Dr. Marianne (Marika) Ainley (1937-2008) was a former chair and professor of the Women’s Studies Program at the University of Northern British Columbia. She originally trained as a chemist in Budapest, Hungary before immigrating to Montreal, Quebec in 1958. She worked as an industrial chemist and laboratory assistant while completing an undergraduate degree at Sir George Williams University (now part of Concordia University), after which she completed a graduate degree at the Université de Montréal and at McGill University on the history of ornithology. Once Dr. Ainley had completed her graduate work, her research interests shifted towards the history of women in science and, later, the relationship between women scientists and Aboriginal peoples in Canada, Australia, and New Zealand.
The fonds consists of 6.85 metres, 63 computer disks and 4.76 MB of textual records which contains drafts and published manuscripts, correspondence, interviews transcripts, questionnaires, lists of resources and other material. About 500 photographs predominetly consist of research materials and archival reprints through some relate to her personal life and hobbies. The audio and visual content consisting of 121 audio cassettes, 5 videocassettes, and 2 CDs predominantly contain oral histories, recordings of conferences, interviews and lectures.
Dr. Ainley was a pioneer in the study of the history of women in science in Canada and published articles on the experience of prominent 19th and 20th century women scientists, such as Catharine Parr Traill, Martha Louise Black, and Mabel F. Timlin, as well as on contemporary women working in science inside and outside academia. For research for her posthumously published book, Creating Complicated Lives: Women and Science at English-Canadian Universities, 1880-1980 (2012), conceptualized as a culmination of her life’s work, she compiled oral histories with Canadian science professors, recordings of conferences on the history of women in science and the issues women face working in science inside and outside academia. Dr. Ainley’s manuscripts and drafts, as well as lists of sources and bibliographies, can serve as secondary sources for projects on the history of women scientists. The audio material serves as invaluable research material for topics to examine the experiences of women scientists working inside and outside the university.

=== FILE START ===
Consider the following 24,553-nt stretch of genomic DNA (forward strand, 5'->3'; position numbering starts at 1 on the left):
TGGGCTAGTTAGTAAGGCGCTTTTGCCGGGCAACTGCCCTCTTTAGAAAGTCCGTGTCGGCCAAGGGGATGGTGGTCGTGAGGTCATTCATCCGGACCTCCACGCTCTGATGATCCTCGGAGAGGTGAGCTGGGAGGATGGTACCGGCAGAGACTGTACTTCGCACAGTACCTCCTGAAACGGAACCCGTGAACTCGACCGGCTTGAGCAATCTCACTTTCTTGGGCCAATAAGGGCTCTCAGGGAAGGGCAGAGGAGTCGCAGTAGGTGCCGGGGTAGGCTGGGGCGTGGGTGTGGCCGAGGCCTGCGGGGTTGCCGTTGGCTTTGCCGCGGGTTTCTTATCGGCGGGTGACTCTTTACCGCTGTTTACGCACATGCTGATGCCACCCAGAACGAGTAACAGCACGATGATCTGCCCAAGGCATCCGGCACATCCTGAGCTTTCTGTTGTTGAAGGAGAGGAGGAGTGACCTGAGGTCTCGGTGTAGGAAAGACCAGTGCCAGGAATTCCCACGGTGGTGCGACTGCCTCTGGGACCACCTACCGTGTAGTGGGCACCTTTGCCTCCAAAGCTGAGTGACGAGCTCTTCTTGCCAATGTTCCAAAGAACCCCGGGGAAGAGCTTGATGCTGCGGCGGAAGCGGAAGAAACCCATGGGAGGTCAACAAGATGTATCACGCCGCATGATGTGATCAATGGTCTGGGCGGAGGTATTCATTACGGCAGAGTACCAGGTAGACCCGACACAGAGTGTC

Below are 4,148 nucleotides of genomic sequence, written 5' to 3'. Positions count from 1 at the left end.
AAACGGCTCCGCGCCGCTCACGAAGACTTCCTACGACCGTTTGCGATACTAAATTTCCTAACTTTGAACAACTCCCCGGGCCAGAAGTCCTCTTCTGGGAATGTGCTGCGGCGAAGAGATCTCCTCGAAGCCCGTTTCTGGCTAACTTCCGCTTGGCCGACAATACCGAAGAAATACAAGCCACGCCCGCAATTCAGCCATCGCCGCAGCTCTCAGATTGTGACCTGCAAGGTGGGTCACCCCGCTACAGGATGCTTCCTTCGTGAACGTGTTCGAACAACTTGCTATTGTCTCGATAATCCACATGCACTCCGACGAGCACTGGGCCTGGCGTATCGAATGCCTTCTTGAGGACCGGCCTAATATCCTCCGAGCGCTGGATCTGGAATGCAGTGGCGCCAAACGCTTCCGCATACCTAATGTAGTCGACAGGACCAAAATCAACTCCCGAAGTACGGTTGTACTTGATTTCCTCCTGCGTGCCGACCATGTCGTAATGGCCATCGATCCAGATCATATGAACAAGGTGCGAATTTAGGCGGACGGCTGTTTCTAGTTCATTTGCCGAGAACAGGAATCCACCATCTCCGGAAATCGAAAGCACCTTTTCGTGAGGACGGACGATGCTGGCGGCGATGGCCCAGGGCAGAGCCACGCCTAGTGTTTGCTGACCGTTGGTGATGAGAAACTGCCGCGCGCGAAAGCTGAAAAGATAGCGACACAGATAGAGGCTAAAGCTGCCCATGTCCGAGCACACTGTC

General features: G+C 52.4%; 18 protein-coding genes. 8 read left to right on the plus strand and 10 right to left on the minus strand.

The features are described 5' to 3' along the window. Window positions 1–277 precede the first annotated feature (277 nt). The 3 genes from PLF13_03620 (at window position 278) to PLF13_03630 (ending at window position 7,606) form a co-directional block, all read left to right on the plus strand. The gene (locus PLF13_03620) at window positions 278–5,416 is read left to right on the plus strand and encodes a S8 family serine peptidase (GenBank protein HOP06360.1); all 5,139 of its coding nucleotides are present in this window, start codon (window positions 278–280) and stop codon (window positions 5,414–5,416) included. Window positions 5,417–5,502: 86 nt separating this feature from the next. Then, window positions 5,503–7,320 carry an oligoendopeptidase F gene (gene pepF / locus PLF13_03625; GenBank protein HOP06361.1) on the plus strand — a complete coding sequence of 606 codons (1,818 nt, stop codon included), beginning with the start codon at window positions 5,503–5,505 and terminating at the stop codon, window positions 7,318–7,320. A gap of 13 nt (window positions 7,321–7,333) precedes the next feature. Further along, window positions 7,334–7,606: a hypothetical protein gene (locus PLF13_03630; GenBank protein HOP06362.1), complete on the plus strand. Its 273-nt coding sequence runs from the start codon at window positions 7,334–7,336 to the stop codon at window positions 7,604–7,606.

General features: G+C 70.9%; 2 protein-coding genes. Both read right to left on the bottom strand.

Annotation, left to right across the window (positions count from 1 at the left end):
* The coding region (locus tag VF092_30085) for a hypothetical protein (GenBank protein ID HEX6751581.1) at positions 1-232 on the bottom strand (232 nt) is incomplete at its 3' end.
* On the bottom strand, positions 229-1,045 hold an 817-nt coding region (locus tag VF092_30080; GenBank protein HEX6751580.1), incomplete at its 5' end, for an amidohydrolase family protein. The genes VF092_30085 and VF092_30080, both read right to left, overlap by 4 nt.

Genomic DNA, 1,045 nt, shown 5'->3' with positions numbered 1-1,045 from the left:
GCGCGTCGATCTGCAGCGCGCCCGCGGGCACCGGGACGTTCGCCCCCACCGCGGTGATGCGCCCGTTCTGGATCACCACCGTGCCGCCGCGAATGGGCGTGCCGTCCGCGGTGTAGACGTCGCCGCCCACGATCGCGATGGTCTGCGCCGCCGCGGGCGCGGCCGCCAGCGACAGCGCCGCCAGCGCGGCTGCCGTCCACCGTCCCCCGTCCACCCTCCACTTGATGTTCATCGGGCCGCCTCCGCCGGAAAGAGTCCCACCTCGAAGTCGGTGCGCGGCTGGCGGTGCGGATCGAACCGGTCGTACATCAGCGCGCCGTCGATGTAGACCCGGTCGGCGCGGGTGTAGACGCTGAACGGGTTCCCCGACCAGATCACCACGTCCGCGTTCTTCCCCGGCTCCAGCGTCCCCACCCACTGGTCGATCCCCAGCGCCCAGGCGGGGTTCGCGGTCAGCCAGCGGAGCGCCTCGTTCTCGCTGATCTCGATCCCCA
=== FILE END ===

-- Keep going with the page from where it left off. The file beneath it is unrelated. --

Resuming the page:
One of the projects which Ainley was not able to complete was a SSHRC grant funded project on the transfer of knowledge between Aboriginal peoples scientists (mostly women) in Canada, Australia, and New Zealand. This project focused, predominately, on the transfer of Aboriginal medical and botanical knowledge to women scientists. The material created and compiled for this project includes resources relating to early women scientists who worked with Aboriginal peoples; bibliographies and other lists of resources on the histories of Aboriginal peoples; transcripts of interviews with women scientists working with Aboriginal peoples; and proceedings from Ainley’s presentations on the subject. This project is particularly unique because it examines and compares the relationships of Aboriginal peoples and women scientists in Canada and abroad. It would be particularly useful for students writing on a variety of topics related to the transfer of knowledge from Aboriginal peoples and to non-Aboriginal peoples as well as the experiences and methods of women scientists.
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